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Research article Comparison of real data and simulated data analysis of a stopping rule based on the standard error of measurement in computerized adaptive testing for medical examinations in Korea: a psychometric study
Dong Gi Seo1,2*orcid , Jeongwook Choi1,2orcid , Jinha Kim1orcid

DOI: https://doi.org/10.3352/jeehp.2024.21.18 [Epub ahead of print]
Published online: July 9, 2024
1Department of Psychology, Hallym Applied Psychology Institute, College of Social Science, Hallym University, Chuncheon, Korea
2The CAT Korea Company, Chuncheon, Korea
*Corresponding email:  dgseo@hallym.ac.kr

Editor: Sun Huh, Hallym University, Korea

• Received: 13 June 2024   • Accepted: 27 June 2024
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Purpose
This study aimed to compare and evaluate the efficiency and accuracy of computerized adaptive testing (CAT) under two stopping rules (SEM 0.3 and 0.25) using both real and simulated data in medical examinations in Korea.
Methods
This study employed post-hoc simulation and real data analysis to explore the optimal stopping rule for CAT in medical examinations. The real data were obtained from the responses of 3rd-year medical students during examinations in 2020 at Hallym University College of Medicine. Simulated data were generated using estimated parameters from a real item bank in R. Outcome variables included the number of examinees’ passing or failing with SEM values of 0.25 and 0.30, the number of items administered, and the correlation. The consistency of real CAT result was evaluated by examining consistency of pass or fail based on a cut score of 0.0. The efficiency of all CAT designs was assessed by comparing the average number of items administered under both stopping rules.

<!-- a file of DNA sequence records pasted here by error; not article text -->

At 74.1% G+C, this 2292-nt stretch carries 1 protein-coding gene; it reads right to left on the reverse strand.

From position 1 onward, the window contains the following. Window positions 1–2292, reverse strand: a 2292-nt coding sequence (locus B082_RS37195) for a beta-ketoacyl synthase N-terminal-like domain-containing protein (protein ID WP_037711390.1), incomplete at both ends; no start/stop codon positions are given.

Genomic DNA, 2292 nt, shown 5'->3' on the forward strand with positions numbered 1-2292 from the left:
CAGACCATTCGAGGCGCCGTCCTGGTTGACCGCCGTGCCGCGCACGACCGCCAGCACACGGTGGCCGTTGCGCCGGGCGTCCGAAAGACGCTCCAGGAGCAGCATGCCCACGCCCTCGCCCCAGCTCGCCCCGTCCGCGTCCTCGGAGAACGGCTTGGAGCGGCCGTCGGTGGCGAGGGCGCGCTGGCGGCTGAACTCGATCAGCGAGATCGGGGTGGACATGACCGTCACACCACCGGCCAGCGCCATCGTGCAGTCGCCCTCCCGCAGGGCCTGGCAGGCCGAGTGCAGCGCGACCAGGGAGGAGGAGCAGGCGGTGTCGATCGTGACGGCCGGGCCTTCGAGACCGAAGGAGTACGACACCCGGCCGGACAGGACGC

Results
Both SEM 0.25 and SEM 0.30 provided a good balance between accuracy and efficiency in CAT. The real data showed minimal differences in pass/fail outcomes between the 2 SEM conditions, with a high correlation (r = 0.99) between ability estimates. The simulation results confirmed these findings, indicating similar average item numbers between real and simulated data.
Conclusion
The findings suggest that both SEM 0.25 and 0.30 are effective termination criteria in the context of the Rasch model, balancing accuracy and efficiency in CAT.


JEEHP : Journal of Educational Evaluation for Health Professions